FIDO is seeking to appoint a coordinator before this project can proceed. The coordinator will recruit specialist scientists from a range of disciplines to study the defined research area, which covers a diversity of habitats, to develop an inventory of the natural resources and species within that area. FIDO will also recruit volunteers as necessary to assist scientists and specialists logistically.
The study area includes samples of all six dune systems, including Dune System 4 east of Lake Birrabeen and Dune Systems 5 and 6 in the vicinity of the Boomanjin airstrip. In addition, the area includes three large perched dune lakes, two creeks and a number of old swamps, as well as various forest types. It will be a broad transect of a wide range of ecotypes, from the beach through the foredunes and the freshwater aquatic environments of Govi and Gerrawea Creeks. It will also enable comparison between mined and unmined areas in both the foredune and hind dune areas. It will include the large peat swamp, with its flarks and fens, never before studied in detail.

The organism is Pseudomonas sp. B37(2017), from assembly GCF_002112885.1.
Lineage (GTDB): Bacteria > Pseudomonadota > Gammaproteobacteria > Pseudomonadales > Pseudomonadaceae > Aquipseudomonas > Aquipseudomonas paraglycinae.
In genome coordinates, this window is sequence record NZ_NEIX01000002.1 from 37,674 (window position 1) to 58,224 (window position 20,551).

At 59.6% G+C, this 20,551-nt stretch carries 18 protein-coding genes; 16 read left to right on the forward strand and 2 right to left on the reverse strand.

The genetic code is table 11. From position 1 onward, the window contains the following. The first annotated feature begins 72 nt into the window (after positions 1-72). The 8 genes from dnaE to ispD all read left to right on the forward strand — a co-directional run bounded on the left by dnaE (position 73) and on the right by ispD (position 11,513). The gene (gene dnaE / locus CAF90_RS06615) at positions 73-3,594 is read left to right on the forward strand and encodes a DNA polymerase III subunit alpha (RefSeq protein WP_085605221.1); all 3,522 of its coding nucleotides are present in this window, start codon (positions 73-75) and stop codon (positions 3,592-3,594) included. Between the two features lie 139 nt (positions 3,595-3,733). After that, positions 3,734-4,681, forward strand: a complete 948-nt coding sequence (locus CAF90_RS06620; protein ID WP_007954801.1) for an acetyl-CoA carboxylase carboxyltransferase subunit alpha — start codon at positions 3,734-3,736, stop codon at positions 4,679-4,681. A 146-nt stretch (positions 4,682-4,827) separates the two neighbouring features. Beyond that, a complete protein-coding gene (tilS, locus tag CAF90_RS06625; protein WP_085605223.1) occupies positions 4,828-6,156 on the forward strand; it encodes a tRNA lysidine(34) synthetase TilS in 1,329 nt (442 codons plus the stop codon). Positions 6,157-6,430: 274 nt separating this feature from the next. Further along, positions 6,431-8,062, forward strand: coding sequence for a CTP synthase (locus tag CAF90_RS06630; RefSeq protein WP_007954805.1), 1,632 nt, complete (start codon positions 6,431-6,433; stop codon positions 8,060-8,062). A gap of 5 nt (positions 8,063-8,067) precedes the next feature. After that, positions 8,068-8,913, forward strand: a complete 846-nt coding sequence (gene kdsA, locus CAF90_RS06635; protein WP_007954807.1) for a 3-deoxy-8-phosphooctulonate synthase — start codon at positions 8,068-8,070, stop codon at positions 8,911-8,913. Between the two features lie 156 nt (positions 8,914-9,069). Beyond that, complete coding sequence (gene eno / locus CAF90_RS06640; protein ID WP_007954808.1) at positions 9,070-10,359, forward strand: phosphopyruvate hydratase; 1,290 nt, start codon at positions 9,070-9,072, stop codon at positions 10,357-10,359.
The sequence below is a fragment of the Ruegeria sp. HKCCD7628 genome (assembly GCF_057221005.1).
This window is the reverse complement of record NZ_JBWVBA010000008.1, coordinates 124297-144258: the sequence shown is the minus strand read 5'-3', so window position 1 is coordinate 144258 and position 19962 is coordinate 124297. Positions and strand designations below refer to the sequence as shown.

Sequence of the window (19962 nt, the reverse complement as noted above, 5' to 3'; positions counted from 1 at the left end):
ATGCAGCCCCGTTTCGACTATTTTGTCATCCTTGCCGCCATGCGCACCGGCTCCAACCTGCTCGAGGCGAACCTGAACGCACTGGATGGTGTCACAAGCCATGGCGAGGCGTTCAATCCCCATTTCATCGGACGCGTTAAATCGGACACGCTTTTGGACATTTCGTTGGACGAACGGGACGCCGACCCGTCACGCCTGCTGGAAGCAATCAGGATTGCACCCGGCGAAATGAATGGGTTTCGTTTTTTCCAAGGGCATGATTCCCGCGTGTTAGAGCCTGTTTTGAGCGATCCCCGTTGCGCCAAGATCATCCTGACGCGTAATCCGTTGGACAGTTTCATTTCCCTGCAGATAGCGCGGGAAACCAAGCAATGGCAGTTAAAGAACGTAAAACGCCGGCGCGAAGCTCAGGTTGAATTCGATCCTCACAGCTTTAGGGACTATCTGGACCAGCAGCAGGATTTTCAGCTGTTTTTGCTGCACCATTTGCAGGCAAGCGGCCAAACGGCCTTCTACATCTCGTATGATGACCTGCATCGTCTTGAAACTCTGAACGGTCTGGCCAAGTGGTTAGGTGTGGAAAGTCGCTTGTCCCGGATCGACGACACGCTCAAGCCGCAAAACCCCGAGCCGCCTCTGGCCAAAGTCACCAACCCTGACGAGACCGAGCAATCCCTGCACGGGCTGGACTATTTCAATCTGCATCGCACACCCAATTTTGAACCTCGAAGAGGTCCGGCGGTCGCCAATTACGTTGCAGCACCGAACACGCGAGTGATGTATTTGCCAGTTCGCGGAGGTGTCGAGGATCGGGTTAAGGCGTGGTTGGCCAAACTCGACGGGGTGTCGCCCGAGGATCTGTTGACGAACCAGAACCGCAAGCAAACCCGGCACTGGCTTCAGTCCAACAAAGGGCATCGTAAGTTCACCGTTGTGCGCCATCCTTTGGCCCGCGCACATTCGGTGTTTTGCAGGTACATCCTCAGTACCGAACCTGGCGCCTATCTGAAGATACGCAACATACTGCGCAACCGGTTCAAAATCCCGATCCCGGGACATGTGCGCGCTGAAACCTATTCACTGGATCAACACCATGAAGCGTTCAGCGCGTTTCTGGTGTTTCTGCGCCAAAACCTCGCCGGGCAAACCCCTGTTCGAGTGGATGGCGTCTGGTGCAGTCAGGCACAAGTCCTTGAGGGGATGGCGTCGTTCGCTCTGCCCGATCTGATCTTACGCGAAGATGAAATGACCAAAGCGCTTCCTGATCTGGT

Dilli Village has accommodation for up to 60 people, as well as a large camping area and 24-hour 240V power, which may be needed for some equipment. It also has a large meeting area. There will be opportunities at Dilli Village each night for the various teams to compare notes and share observations of their field work.
John Sinclair (AO), FIDO
In this FIDO Backgrounder, rhyme describes the nexus between K’Gari’s soil formation and vegetation types.
John Sinclair (AO), FIDO